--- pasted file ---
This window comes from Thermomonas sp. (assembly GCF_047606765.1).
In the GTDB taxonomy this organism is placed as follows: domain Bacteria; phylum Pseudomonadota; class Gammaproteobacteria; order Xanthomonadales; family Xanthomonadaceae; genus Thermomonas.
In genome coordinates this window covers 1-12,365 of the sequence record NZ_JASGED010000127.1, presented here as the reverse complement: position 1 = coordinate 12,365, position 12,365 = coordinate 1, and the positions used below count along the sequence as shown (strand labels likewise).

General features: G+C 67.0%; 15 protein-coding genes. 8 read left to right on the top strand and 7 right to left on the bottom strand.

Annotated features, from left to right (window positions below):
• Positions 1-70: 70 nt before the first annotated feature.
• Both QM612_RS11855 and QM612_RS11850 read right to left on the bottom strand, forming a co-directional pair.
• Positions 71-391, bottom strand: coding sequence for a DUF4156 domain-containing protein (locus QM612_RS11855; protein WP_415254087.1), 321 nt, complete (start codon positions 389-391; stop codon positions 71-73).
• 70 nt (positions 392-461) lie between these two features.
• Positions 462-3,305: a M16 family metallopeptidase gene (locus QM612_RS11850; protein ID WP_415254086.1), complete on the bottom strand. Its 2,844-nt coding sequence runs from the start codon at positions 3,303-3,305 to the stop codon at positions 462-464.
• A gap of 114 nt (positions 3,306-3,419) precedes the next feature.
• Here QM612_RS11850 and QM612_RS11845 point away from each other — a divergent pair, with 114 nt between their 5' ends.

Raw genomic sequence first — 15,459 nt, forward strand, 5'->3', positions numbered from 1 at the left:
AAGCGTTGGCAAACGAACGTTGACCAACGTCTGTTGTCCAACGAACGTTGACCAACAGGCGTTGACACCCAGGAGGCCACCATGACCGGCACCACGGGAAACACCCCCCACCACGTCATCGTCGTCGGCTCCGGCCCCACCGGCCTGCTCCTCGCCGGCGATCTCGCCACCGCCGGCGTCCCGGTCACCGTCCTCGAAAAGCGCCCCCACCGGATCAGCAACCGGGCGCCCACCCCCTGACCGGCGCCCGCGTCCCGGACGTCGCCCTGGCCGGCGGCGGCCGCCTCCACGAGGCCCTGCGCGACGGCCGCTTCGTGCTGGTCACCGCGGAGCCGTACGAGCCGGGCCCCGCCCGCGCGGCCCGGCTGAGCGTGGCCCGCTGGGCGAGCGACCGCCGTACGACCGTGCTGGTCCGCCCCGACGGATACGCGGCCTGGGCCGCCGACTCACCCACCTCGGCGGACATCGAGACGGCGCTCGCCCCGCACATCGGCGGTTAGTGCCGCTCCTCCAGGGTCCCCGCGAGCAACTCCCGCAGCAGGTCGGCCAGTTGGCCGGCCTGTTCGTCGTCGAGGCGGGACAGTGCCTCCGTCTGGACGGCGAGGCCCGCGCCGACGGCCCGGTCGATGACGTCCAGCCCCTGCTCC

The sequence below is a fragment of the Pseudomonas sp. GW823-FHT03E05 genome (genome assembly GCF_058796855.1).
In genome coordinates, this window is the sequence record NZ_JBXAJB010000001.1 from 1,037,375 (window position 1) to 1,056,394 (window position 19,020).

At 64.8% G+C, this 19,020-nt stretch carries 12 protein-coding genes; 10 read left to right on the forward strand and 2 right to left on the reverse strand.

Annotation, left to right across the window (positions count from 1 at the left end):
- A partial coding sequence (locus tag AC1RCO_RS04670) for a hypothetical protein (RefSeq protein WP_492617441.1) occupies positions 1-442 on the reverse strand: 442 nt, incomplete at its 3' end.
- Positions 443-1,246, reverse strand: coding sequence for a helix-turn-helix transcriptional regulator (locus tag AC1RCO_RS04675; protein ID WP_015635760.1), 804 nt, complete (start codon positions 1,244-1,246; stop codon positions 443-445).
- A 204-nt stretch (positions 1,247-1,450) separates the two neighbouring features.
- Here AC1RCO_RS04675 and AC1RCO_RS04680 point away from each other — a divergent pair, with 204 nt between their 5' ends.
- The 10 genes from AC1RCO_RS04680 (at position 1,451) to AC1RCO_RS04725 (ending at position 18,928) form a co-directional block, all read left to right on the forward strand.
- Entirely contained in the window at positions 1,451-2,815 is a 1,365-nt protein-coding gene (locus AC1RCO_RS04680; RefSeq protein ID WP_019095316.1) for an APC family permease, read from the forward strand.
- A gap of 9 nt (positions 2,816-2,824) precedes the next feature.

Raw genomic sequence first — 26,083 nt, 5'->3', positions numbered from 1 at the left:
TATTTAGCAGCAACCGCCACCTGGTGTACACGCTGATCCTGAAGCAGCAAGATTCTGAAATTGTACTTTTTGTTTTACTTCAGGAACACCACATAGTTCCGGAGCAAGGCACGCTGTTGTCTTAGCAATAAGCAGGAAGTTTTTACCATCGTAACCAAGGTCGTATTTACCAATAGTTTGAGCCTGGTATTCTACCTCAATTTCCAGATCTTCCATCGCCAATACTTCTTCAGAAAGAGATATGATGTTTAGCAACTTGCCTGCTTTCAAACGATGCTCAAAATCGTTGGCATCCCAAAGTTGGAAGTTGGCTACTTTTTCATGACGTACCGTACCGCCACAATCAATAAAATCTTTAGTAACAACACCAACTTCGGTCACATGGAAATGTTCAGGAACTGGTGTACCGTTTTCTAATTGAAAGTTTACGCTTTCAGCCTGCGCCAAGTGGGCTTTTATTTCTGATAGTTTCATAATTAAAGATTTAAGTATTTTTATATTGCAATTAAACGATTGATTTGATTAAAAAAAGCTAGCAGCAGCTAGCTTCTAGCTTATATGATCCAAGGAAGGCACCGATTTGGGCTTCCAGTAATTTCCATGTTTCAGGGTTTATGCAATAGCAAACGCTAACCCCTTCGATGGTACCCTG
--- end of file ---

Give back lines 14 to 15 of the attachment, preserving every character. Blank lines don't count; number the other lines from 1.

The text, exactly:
AAGCGTTGGCAAACGAACGTTGACCAACGTCTGTTGTCCAACGAACGTTGACCAACAGGCGTTGACACCCAGGAGGCCACCATGACCGGCACCACGGGAAACACCCCCCACCACGTCATCGTCGTCGGCTCCGGCCCCACCGGCCTGCTCCTCGCCGGCGATCTCGCCACCGCCGGCGTCCCGGTCACCGTCCTCGAAAAGCGCCCCCACCGGATCAGCAACCGGGCGCCCACCCCCTGACCGGCGCCCGCGTCCCGGACGTCGCCCTGGCCGGCGGCGGCCGCCTCCACGAGGCCCTGCGCGACGGCCGCTTCGTGCTGGTCACCGCGGAGCCGTACGAGCCGGGCCCCGCCCGCGCGGCCCGGCTGAGCGTGGCCCGCTGGGCGAGCGACCGCCGTACGACCGTGCTGGTCCGCCCCGACGGATACGCGGCCTGGGCCGCCGACTCACCCACCTCGGCGGACATCGAGACGGCGCTCGCCCCGCACATCGGCGGTTAGTGCCGCTCCTCCAGGGTCCCCGCGAGCAACTCCCGCAGCAGGTCGGCCAGTTGGCCGGCCTGTTCGTCGTCGAGGCGGGACAGTGCCTCCGTCTGGACGGCGAGGCCCGCGCCGACGGCCCGGTCGATGACGTCCAGCCCCTGCTCC

The sequence below is a fragment of the Pseudomonas sp. GW823-FHT03E05 genome (genome assembly GCF_058796855.1).